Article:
Heading into the Wilderness we had to carry everything we would need, for all of us, in order to have a reasonable chance of coming out the other side alive. We would not have cell ‘phone reception or internet access for at least 12 days. We needed to be self-sufficient and prepared. So much of this journey has been a daily walk of grace. There is no way to plan for the responses of strangers; for the unknowns of being travelers with horses in a place where all of the land we are traveling through is owned by someone. There is less need for planning when we are moving along roads and past stores and in easy range of communication. The Wilderness is a very different sort of experience. There was not much margin for error – our carrying capacity was finite. What did we Need – and what extras were worth the weight?
“The more you know, the less you need.” I heard those words in my head both as a challenge to my knowledge and skills – and somewhat mockingly as I looked at the pile of gear and food that we planned to pack into the Wilderness on our ponies. Our “extra” packhorse was suddenly carrying a full load of her own. The amount of “necessary” stuff always seems to increase to fill the available space. This is equally true of vehicles, apartments and estates, but it really snaps into focus when the load must be packed up and loaded, carried along with us everywhere we go, with no place to pick up something we forgot. Everything we carry is blessing and burden. This is the balance, as much as the size and weight, of the object in question. Every day we move we have to pack up everything and load it onto the ponies. Every night we have to make camp and stow everything we own Somewhere. This is one of the most difficult aspects of the trip – and we often discuss what we can get rid of in order to make our lives easier.
We become defined by our possessions. We have become “The Women Traveling By Horseback.” Someone at the hot springs asked if we were the people who owned the horses. I later had the realization that the horses own us every bit as much as we own them. At this point our lives are largely taken up with figuring out how to feed and water and care for our herd, and how to move the journey forward. This is who we are. We are the custodians of our possessions, the caretakers of the beings and objects with which we share our lives. When we head off into the Wilderness, the decisions we make about what to take with us can have serious consequences. Do we or don’t we pack the pepper spray as a defense against bears? Two cans? What goes in the first aid kit? How much food do we need for ourselves and how much for the ponies? Can we stay warm enough? What about rain? How many books do we really think we’ll read? Spare batteries? Can we count on cooking over a fire most of the time and how does that effect the amount of denatured alcohol we pack for the camp stove? Do we have a plan B if the creek rises or there’s an accident?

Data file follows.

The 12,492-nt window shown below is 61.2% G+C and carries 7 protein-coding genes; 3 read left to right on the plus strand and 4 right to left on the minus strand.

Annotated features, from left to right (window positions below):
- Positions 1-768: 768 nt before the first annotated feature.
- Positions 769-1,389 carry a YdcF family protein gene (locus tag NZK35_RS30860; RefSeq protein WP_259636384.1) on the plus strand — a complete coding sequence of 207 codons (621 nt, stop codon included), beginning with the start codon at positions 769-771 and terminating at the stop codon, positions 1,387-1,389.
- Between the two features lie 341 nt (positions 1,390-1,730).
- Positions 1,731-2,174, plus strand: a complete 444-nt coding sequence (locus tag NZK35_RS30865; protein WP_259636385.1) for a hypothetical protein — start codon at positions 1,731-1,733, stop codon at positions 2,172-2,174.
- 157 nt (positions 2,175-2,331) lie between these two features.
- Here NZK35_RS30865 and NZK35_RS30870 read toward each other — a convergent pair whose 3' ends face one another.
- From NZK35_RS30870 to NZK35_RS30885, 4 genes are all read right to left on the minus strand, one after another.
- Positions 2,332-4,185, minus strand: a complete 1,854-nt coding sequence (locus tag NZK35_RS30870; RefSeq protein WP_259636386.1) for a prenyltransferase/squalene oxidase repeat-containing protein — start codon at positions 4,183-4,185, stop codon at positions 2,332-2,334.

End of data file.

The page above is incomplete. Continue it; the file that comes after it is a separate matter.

We called the Ozena Ranger station on Friday before we left. The ranger filled us in on which roads were closed for the season, water levels in the creek, campsites on the way out. He said he’d be at the ranger station by 8am on Saturday and we could sign the fire permits and pick up maps. Cool. Saturday morning we loaded the ponies into B’s trailer and he drove us down to the trailhead, via the ranger station. No Ranger. We knocked and called. No Ranger. Plan B – and we hadn’t even gotten started yet. We took photos of the maps on the display boards – they were not detailed maps, but it was something. We left without fire permits ($10,000 fine for Any use of flame without them) but carried a list of the regulations D had printed out for us on his computer. We left without maps.
We’d been in at Willets Hot Springs for a week, supplementing the graze with a bag of alfalfa pellets we found, partially eaten by rodents, in the “bunker” (a cement room with a steel door which we were using for our food storage), when Finehorn colicked. Colic, aka tummy ache, is a serious situation in a horse. Horses lack the ability to vomit, so anything that goes in has to go through, and if they roll on the ground to try and ease the cramps they can twist a section of their intestine so that nothing can pass through. We hadn’t packed Banamine (a muscle relaxant) or a vet. We started walking with Finehorn, listening for gut sounds (a healthy horse Always has gut sounds) and offering her water. She was sweating and uncomfortable, obviously wishing we’d just leave her alone, but we kept walking her, not knowing what else to do. We’d found a 1/2 bottle of Wild Turkey in the cabin and had a 1/2 bottle of Olive Oil; we’d go old school if it came down to that, but after a few hours she passed some dark green stinky piles and rapidly returned to normal. Of course, we know Finehorn is sensitive to alfalfa – and here we’d been feeding her compressed alfalfa – no wonder she got sick! Lesson learned – and cheaply at that.
Sunday, the day before we left Willets, we met a couple who gave us their topo map which covered the route out via Sespe Hot Springs and Mutau Flats. As it turned out, we Really needed that map! But that’s a story for another day…